About Magni

Ubiquity Robotics use Raspberry Pi 3s running Ubuntu 16.04, ROS Kinetic and custom software for the Magni platform. There are also utility programs that will enable you to connect to a local area network.

The Workstation
The Configuration File
ROS Params
Keeping Your Software Current


The robot ships by air worldwide. The batteries are not included in order to keep shipping costs down, as they are are difficult to ship worldwide and safety restrictions vary by destination. The recommended lead acid batteries are easy to source locally.

An added advantage of not including batteries is that the robot accepts different battery sizes so the user can select batteries depending on whether they prefer a long-endurance heavier robot or a short- endurance lighter robot. In short you need to find your own batteries to put in the robot and these are commonly available online ( or in local stores that supply products for scooters, wheelchairs, uninterupped power supply systems or even automotive.


Specific Qualified Lead Acid Batteries

The robot requires 2X 12V lead acid style batteries and typically we recommend one of the choices in this section.

1250 or a 1255 sized battery. Typical capacity 4-6 Ah capacities provides around 4 hours of endurance. Used when portability of the robot is at a premium - for example if you are travelling by air with the robot.

1270 sized battery. Typical capacity 7AH - 10 Ah. The preferred and most common choice. Usually provides 7-8 hours of continuous use with a typical duty cycle. This size battery makes the robot still light enough to lift.

12350 size. Typical capacity - 30-35 Ah usually much bigger (and heavier) than most applications demand - recommended only for those who must have extraordinary endurance - typicaly 24 hours or more of continuous use. This sized battery makes the robot sufficiently heavy that it will be difficult for most users to lift.

In all cases we recommend a non-spill-able, deep cycle, sealed lead acid battery of either a Gel type or AGM type - although the robot can accept any type of battery pack with a voltage in the range of 22.5V - 30V.

The provided charger is specified for lead acid batteries. We provide foam inserts with the robot to fit the above battery sizes. Do not discard these foam inserts with the packaging.

Typical Current Draw For The Robot

Below is a table showing typical currents seen on the positive lead of the battery using a DC clamp on meter for steady states.

Operating State DC Current in Amps
Stationary robot using the Pi4 with 4GByte and on flat ground with motor power off 0.4 - 0.45 Amps
Driving on flat surface with no load at about 0.5 meters/sec 0.8 - 0.9 Amps
Rotating in place with no load (about same as slow driving) 0.8 Amps
Stationary on flat ground with power to the motors 0.5 - 0.6 amps
Stationary on flat surface but pushing down and back on robot so wheels have to fight to stay in one place but we are not slipping just yet 1.2 Amps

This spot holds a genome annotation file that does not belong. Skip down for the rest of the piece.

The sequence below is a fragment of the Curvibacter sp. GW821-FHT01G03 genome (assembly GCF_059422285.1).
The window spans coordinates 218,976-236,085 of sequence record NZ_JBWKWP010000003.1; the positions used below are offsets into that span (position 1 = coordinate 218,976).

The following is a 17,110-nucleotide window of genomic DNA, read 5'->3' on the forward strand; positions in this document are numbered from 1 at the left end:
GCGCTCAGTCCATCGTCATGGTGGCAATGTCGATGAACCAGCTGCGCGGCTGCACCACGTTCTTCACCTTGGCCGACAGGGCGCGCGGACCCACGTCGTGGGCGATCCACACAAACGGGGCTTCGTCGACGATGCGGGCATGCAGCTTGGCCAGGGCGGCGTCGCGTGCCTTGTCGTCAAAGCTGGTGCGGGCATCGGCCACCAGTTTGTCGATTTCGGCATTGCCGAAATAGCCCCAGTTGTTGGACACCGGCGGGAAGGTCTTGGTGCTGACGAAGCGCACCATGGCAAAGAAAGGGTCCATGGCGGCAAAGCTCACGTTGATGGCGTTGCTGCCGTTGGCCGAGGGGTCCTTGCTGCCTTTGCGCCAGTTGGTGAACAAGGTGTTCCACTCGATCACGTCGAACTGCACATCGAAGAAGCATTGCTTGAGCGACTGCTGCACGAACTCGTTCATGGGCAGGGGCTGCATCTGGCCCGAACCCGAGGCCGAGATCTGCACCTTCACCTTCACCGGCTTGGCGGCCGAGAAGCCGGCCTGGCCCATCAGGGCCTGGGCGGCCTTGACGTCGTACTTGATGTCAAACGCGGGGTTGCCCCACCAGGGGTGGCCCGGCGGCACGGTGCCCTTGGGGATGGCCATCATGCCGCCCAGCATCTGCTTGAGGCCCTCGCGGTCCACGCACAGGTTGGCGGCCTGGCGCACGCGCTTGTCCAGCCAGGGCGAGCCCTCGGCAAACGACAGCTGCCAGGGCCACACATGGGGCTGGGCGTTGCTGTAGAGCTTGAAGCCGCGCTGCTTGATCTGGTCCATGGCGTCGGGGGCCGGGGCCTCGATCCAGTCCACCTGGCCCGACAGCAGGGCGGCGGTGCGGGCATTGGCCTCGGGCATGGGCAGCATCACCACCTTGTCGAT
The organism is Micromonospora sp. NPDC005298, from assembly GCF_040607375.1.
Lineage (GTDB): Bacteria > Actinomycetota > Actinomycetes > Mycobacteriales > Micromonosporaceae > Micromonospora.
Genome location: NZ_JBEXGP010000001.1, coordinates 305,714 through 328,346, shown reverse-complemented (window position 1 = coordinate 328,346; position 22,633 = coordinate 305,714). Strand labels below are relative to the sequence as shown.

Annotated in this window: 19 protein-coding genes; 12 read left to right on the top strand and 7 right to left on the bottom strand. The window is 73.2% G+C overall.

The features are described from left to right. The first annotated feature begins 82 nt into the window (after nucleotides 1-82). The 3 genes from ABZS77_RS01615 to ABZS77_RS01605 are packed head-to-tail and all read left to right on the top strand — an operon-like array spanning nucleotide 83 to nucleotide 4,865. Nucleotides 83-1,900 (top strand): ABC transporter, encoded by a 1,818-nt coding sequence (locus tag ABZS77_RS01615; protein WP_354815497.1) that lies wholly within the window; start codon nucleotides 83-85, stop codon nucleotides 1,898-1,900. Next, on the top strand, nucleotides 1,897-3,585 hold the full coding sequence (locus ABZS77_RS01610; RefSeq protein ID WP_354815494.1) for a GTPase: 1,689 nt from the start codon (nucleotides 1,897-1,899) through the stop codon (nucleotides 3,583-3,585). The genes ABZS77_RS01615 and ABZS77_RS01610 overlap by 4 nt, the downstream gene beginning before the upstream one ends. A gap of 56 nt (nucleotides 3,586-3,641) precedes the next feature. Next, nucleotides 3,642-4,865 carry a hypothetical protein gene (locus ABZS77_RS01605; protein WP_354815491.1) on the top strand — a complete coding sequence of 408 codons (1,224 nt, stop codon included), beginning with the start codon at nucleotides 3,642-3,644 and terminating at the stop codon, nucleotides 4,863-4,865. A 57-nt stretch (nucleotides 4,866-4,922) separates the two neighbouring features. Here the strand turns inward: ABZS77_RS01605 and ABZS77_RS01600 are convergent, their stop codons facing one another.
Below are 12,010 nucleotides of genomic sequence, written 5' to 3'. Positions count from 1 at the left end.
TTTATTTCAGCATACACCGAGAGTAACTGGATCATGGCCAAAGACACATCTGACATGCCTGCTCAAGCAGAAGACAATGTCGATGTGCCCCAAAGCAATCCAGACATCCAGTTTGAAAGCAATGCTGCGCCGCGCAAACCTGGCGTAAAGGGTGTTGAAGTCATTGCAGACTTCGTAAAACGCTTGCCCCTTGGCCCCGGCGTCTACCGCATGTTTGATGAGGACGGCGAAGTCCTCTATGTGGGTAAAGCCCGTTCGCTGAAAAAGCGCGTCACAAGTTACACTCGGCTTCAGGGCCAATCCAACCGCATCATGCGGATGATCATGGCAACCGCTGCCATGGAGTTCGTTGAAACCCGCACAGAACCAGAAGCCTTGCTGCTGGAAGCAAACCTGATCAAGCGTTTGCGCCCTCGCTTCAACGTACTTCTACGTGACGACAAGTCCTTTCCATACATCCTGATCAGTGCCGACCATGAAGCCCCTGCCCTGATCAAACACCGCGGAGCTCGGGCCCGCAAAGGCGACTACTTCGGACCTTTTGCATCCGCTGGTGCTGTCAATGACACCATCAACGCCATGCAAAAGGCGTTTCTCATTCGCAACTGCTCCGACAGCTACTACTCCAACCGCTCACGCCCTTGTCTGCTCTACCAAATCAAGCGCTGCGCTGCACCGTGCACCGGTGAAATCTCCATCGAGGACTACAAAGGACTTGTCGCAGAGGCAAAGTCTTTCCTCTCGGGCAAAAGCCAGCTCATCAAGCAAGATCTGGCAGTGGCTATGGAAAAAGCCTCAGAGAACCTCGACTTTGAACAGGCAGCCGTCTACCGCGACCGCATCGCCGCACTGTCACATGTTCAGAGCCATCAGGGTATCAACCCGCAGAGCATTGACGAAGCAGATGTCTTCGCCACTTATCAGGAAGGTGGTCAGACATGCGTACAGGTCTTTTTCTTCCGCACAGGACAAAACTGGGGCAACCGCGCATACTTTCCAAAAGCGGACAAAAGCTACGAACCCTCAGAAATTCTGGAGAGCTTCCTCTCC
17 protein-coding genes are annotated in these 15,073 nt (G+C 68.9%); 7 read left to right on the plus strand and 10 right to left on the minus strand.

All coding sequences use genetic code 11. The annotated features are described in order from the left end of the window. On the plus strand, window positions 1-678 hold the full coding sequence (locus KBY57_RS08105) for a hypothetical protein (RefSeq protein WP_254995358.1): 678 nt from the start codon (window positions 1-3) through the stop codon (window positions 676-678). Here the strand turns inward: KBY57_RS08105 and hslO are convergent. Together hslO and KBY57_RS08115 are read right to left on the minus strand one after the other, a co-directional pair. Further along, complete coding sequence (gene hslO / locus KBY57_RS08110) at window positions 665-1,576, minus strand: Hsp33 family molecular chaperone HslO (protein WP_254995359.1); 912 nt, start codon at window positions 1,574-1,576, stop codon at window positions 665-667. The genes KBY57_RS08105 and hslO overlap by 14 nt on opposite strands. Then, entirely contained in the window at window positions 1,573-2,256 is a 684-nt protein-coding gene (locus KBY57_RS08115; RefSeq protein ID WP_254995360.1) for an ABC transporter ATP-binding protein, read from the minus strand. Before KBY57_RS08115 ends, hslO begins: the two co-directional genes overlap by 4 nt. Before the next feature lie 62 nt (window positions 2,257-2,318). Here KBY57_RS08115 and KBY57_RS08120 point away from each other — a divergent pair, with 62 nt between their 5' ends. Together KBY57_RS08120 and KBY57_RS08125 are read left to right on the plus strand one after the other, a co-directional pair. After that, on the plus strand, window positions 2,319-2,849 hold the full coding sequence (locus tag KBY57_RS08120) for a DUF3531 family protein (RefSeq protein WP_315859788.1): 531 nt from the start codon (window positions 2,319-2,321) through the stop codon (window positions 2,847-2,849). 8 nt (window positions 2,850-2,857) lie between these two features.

Place the robot so it cannot move and apply a great deal of torque to each wheel so the motor controller has to fight to hold the wheels firm. 2 - 3 Amps

The instantaneous currents can be well over 10 amps in certain cases but since these are transient cases for stress tests they are not considered useful for battery life calculations.

Other cases such as the robot driving up a slope with large loads of course also increases current over the above values.

The Size Of The Battery Compartment

We ship Magni with a foam cut-out that nicely holds two 1270 format Lead Acid batteries. Hopefully this was not disguarded when unpacking.

The floor of the battery compartment is always at least 205mm x 258mm. Due to manufacturing tolerances it may be larger but that cannot be guaranteed.

From the floor to the top of the top rails on the side we have 135mm of height. Batteries can go up taller to the top flat metal plate and that would be a height of 184mm. These measurement are intentionally meant to avoid trying to get so close on a mm of clearance as our manufacturing cannot guarantee mm specs.

Other information That May Help Battery Selection

We are looking into solutions that perhaps in the future may be able to support LiFePO4 battery chemistry but we have not determined if they meet the always under 30.0V limit even when on charger and fully charged. There are many lithium solutions that would be over 30.0V and those absolutely cannot be used.

The stock battery charger we supply is ONLY FOR LEAD ACID batteries and will NOT work and in fact may be dangerous for other battery technologies.

Linux Host Computer

The robot ships with a built in Raspberry Pi single board computer running the Linux operating system. Units sold in 2019 use the Raspberry Pi 3 B+ running Ubuntu Linux 16.04 and the Kinetic version of ROS (Robot Operating System). Initial support for the Raspberry Pi 4 is currently planned for shipment on units sometime in mid 2020 timeframe.